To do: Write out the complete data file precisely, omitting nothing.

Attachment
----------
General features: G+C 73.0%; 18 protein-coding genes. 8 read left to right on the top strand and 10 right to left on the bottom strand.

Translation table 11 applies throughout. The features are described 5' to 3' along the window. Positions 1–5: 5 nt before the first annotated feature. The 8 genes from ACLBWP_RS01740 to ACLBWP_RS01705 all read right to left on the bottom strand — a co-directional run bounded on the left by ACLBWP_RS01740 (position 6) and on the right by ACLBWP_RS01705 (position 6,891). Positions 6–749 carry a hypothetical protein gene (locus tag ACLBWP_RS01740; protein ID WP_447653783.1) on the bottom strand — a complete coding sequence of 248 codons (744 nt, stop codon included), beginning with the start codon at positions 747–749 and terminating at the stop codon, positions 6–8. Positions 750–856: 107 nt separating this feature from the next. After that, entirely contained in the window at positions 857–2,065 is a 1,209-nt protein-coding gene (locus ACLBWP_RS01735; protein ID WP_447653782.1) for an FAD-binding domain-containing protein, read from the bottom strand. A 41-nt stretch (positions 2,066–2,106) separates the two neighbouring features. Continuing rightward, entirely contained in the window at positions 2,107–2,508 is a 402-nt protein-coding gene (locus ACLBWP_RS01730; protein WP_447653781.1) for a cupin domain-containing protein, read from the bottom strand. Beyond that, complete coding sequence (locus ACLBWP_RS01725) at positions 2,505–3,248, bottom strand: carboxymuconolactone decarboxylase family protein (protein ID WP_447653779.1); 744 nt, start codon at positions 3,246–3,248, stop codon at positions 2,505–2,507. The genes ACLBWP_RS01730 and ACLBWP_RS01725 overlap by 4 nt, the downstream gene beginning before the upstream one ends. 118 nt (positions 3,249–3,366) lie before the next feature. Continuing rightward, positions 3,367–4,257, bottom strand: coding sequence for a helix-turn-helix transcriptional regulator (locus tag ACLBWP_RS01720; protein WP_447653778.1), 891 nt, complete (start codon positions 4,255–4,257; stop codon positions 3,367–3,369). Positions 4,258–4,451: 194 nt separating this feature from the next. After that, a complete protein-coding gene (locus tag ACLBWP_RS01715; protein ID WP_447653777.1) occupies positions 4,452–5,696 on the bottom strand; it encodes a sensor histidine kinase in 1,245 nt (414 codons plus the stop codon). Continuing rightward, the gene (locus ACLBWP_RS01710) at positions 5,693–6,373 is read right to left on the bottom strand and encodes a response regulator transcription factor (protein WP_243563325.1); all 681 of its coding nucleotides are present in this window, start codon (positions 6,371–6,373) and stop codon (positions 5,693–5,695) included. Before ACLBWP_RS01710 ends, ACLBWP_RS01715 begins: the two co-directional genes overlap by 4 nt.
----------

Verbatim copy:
General features: G+C 73.0%; 18 protein-coding genes. 8 read left to right on the top strand and 10 right to left on the bottom strand.

Translation table 11 applies throughout. The features are described 5' to 3' along the window. Positions 1–5: 5 nt before the first annotated feature. The 8 genes from ACLBWP_RS01740 to ACLBWP_RS01705 all read right to left on the bottom strand — a co-directional run bounded on the left by ACLBWP_RS01740 (position 6) and on the right by ACLBWP_RS01705 (position 6,891). Positions 6–749 carry a hypothetical protein gene (locus tag ACLBWP_RS01740; protein ID WP_447653783.1) on the bottom strand — a complete coding sequence of 248 codons (744 nt, stop codon included), beginning with the start codon at positions 747–749 and terminating at the stop codon, positions 6–8. Positions 750–856: 107 nt separating this feature from the next. After that, entirely contained in the window at positions 857–2,065 is a 1,209-nt protein-coding gene (locus ACLBWP_RS01735; protein ID WP_447653782.1) for an FAD-binding domain-containing protein, read from the bottom strand. A 41-nt stretch (positions 2,066–2,106) separates the two neighbouring features. Continuing rightward, entirely contained in the window at positions 2,107–2,508 is a 402-nt protein-coding gene (locus ACLBWP_RS01730; protein WP_447653781.1) for a cupin domain-containing protein, read from the bottom strand. Beyond that, complete coding sequence (locus ACLBWP_RS01725) at positions 2,505–3,248, bottom strand: carboxymuconolactone decarboxylase family protein (protein ID WP_447653779.1); 744 nt, start codon at positions 3,246–3,248, stop codon at positions 2,505–2,507. The genes ACLBWP_RS01730 and ACLBWP_RS01725 overlap by 4 nt, the downstream gene beginning before the upstream one ends. 118 nt (positions 3,249–3,366) lie before the next feature. Continuing rightward, positions 3,367–4,257, bottom strand: coding sequence for a helix-turn-helix transcriptional regulator (locus tag ACLBWP_RS01720; protein WP_447653778.1), 891 nt, complete (start codon positions 4,255–4,257; stop codon positions 3,367–3,369). Positions 4,258–4,451: 194 nt separating this feature from the next. After that, a complete protein-coding gene (locus tag ACLBWP_RS01715; protein ID WP_447653777.1) occupies positions 4,452–5,696 on the bottom strand; it encodes a sensor histidine kinase in 1,245 nt (414 codons plus the stop codon). Continuing rightward, the gene (locus ACLBWP_RS01710) at positions 5,693–6,373 is read right to left on the bottom strand and encodes a response regulator transcription factor (protein WP_243563325.1); all 681 of its coding nucleotides are present in this window, start codon (positions 6,371–6,373) and stop codon (positions 5,693–5,695) included. Before ACLBWP_RS01710 ends, ACLBWP_RS01715 begins: the two co-directional genes overlap by 4 nt.